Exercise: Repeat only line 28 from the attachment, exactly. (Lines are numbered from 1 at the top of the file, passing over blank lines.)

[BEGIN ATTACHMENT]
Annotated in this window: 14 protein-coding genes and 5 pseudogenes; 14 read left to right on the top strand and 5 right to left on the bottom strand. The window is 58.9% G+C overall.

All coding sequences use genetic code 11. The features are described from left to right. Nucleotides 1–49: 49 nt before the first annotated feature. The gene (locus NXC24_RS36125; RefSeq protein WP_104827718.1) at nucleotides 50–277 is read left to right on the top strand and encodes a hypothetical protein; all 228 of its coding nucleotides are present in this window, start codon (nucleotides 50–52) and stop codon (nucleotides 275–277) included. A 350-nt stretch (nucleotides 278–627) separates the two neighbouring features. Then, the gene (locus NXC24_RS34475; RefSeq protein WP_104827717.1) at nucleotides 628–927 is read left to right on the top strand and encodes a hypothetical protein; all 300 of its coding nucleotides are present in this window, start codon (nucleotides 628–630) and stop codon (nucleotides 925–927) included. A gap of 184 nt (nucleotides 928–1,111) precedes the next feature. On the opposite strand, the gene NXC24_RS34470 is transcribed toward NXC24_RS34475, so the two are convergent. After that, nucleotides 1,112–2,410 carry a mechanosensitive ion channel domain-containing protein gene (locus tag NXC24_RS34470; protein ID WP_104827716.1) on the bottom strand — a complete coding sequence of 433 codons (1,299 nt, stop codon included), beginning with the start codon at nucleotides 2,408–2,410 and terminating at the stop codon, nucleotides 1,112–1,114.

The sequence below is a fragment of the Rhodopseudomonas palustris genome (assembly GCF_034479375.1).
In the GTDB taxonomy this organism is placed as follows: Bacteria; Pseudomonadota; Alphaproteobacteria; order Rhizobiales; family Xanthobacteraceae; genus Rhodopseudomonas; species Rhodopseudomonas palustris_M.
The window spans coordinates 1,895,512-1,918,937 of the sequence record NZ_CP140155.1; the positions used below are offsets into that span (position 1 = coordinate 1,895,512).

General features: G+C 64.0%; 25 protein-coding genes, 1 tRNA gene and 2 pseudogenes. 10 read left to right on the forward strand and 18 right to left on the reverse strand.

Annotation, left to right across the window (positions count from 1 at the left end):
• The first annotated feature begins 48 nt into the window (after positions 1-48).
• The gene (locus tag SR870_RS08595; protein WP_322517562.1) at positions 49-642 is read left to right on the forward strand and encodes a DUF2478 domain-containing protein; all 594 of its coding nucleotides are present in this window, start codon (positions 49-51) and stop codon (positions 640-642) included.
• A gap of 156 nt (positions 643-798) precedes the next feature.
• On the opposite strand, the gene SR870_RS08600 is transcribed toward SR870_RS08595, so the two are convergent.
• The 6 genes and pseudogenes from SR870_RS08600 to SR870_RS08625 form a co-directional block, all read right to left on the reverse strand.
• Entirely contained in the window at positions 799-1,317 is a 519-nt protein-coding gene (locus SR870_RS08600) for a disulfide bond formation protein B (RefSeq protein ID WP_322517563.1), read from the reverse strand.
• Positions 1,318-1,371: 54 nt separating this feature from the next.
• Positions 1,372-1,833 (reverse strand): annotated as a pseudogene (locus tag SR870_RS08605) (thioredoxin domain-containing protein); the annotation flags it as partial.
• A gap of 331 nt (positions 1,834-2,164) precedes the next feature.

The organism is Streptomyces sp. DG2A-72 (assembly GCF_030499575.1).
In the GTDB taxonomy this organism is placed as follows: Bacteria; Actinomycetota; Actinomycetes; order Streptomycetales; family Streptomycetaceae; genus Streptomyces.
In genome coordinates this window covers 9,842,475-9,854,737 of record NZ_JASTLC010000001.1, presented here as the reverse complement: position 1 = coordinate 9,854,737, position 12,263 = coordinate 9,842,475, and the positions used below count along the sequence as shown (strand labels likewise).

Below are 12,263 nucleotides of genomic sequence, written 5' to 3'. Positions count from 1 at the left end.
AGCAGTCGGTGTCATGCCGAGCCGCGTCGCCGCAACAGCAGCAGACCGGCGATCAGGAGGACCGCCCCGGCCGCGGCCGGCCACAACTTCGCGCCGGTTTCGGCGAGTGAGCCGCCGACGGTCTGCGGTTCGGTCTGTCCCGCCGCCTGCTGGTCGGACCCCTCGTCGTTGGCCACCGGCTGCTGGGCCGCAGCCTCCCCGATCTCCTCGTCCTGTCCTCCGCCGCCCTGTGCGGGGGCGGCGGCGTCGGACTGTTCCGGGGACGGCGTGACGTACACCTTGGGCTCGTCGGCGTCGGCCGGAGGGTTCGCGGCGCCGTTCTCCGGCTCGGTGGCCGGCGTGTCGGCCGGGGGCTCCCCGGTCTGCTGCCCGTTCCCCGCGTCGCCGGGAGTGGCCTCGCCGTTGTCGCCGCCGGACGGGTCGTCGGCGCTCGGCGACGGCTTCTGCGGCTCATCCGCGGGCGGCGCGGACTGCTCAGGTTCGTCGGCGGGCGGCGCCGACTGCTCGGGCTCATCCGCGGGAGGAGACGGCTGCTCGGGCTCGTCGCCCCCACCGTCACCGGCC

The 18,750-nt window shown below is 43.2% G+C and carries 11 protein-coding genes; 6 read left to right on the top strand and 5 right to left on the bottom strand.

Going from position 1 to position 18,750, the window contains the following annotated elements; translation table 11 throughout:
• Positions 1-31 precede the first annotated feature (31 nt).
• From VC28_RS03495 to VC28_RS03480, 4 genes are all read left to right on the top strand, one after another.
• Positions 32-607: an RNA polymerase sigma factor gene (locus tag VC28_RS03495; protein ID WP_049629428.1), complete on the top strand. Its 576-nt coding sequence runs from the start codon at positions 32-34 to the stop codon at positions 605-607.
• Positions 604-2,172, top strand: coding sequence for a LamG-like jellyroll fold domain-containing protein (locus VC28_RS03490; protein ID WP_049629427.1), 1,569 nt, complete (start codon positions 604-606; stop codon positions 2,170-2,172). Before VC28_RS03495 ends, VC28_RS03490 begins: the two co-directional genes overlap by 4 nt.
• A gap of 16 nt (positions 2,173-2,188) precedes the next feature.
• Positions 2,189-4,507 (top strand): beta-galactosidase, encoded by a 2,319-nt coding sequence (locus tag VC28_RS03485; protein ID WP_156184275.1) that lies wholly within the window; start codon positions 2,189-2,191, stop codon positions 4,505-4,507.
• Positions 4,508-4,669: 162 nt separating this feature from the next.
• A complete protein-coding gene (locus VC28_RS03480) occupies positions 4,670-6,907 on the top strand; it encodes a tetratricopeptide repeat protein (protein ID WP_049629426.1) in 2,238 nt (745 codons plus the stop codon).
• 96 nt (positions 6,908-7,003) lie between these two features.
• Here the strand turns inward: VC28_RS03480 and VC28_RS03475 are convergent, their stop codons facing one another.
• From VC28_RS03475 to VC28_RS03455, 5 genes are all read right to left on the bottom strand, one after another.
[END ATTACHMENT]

• A gap of 16 nt (positions 2,173-2,188) precedes the next feature.